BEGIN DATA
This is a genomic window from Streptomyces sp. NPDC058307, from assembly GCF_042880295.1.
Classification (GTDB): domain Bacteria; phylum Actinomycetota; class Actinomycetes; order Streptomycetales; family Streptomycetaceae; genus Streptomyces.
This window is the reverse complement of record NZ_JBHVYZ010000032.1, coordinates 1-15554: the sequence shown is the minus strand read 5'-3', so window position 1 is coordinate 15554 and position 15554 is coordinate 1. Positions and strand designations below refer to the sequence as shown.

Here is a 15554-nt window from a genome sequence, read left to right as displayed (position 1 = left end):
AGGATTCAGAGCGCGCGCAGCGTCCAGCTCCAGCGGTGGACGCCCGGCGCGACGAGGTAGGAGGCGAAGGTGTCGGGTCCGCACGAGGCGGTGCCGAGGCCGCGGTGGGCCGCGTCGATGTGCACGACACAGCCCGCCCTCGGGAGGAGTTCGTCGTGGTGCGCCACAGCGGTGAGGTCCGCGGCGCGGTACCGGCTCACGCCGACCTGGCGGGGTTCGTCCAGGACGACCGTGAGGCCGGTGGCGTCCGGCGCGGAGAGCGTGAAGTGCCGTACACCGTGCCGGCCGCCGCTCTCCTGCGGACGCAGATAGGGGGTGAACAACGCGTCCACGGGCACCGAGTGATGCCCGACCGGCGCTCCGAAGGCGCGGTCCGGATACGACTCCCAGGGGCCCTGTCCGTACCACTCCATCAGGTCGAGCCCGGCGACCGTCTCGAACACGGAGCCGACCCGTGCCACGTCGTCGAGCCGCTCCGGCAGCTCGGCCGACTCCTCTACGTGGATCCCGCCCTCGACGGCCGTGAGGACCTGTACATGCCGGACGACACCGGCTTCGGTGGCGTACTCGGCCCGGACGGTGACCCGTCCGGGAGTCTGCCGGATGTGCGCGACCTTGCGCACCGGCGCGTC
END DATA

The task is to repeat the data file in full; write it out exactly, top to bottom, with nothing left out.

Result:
This is a genomic window from Streptomyces sp. NPDC058307, from assembly GCF_042880295.1.
Classification (GTDB): domain Bacteria; phylum Actinomycetota; class Actinomycetes; order Streptomycetales; family Streptomycetaceae; genus Streptomyces.
This window is the reverse complement of record NZ_JBHVYZ010000032.1, coordinates 1-15554: the sequence shown is the minus strand read 5'-3', so window position 1 is coordinate 15554 and position 15554 is coordinate 1. Positions and strand designations below refer to the sequence as shown.

Here is a 15554-nt window from a genome sequence, read left to right as displayed (position 1 = left end):
AGGATTCAGAGCGCGCGCAGCGTCCAGCTCCAGCGGTGGACGCCCGGCGCGACGAGGTAGGAGGCGAAGGTGTCGGGTCCGCACGAGGCGGTGCCGAGGCCGCGGTGGGCCGCGTCGATGTGCACGACACAGCCCGCCCTCGGGAGGAGTTCGTCGTGGTGCGCCACAGCGGTGAGGTCCGCGGCGCGGTACCGGCTCACGCCGACCTGGCGGGGTTCGTCCAGGACGACCGTGAGGCCGGTGGCGTCCGGCGCGGAGAGCGTGAAGTGCCGTACACCGTGCCGGCCGCCGCTCTCCTGCGGACGCAGATAGGGGGTGAACAACGCGTCCACGGGCACCGAGTGATGCCCGACCGGCGCTCCGAAGGCGCGGTCCGGATACGACTCCCAGGGGCCCTGTCCGTACCACTCCATCAGGTCGAGCCCGGCGACCGTCTCGAACACGGAGCCGACCCGTGCCACGTCGTCGAGCCGCTCCGGCAGCTCGGCCGACTCCTCTACGTGGATCCCGCCCTCGACGGCCGTGAGGACCTGTACATGCCGGACGACACCGGCTTCGGTGGCGTACTCGGCCCGGACGGTGACCCGTCCGGGAGTCTGCCGGATGTGCGCGACCTTGCGCACCGGCGCGTC